Object name: FGC240A

Designation(s): FGC240A, UGC10273,

FGC 240A is a very strange galaxy in southeastern Corona Borealis about some 340 million light-years distant. If you are wondering where FGC 240 is it is on the opposite side of the sky at 2 hours rather than 16 hours. How this numbering scheme works is beyond my brain. NED fails to classify though does label the trio of galaxies that is UGC 10273 and includes FGC 240A as a spiral? A paper I found on it says simply peculiar so that's what I put on the annotated image. It certainly is weird. The brightest spot a bit below center is actually a blue knot of stars. It appears the real core is further down where it is orange. At the very bottom is another blue knot and a faint plume pointing at a quartet of tiny galaxies, three are in a neat line. The long tail to the north is blue and has much fainter and smaller knots in it. How it got that way I don't know. We are apparently seeing it rather edge on. It is obviously severely "sloshed. I'd love to know what it looks like more face on. I measure its length at 175,000 light-years. While there are two galaxies known as "Taffy Galaxies" (UGC 813 and 12914/5) due to being stretched this one seems even more stretched than those.

The other two members of the UGC 10273 trio are LEDA 1831614 and ASK 361310.0. LEDA 1831614 may have something to do with FGC 240A's odd appearance. Though I found nothing to indicate this in papers. This galaxy is quite red with blue seen only at the far end. It is about 40,000 light-years across so rather typical for a spiral of its type. I found no classification for it but it does appear to be a Sa type spiral also seen rather edge on to my eye.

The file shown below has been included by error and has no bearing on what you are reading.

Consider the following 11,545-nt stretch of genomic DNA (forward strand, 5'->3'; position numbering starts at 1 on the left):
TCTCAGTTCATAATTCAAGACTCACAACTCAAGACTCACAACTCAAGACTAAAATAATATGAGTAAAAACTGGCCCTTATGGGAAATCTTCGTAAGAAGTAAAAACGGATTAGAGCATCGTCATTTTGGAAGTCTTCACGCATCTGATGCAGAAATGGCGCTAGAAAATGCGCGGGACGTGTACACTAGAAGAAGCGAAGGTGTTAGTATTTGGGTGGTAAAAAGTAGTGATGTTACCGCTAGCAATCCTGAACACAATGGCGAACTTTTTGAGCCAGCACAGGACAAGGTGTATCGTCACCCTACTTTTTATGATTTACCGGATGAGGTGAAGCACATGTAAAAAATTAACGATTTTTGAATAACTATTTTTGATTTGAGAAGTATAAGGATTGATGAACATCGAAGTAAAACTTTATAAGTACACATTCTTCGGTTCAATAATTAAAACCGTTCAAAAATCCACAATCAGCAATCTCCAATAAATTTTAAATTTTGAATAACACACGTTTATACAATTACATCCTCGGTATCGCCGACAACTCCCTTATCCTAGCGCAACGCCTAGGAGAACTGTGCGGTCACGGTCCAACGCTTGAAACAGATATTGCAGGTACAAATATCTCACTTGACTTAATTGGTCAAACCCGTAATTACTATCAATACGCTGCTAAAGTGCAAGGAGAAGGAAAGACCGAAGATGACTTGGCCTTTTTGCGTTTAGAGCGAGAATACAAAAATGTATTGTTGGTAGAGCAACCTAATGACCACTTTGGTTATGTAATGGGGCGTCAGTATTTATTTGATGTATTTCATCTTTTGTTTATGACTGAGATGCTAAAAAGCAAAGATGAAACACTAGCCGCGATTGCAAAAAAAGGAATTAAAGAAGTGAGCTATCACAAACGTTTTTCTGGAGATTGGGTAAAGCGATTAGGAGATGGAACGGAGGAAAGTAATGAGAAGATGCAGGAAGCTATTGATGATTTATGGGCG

The third member, ASK 361310.0 appears somewhat separated from the other two though that may be only due to perspective. It could actually be closer than LEDA 1831614. Redshift puts it slightly closer though this may just be due to its motion relative to the other two. It is only some 29,000 light-years across. Again no one I found classified it.

I mentioned the four tiny appearing galaxies below the southern plume of FGC 240A. Are they dwarf members of this group? Another name for the trio is VV 489. One paper said they were likely part of the VV 489 group though I can't see them actually included the VV catalog. It also identified them as one galaxy not 4. I just assumed they were distant background galaxies. Seems more reasonable to me along with several others NED had no data on close to FGC 240A.

7 galaxies have a redshift distance of 0.70 or 0.71 lightyears. I assume they are all related but found nothing on this.

No asteroids were in the image.

14" LX200R @ f/10, L=4x10', RGB=2x10', STL-11000XM, Paramount ME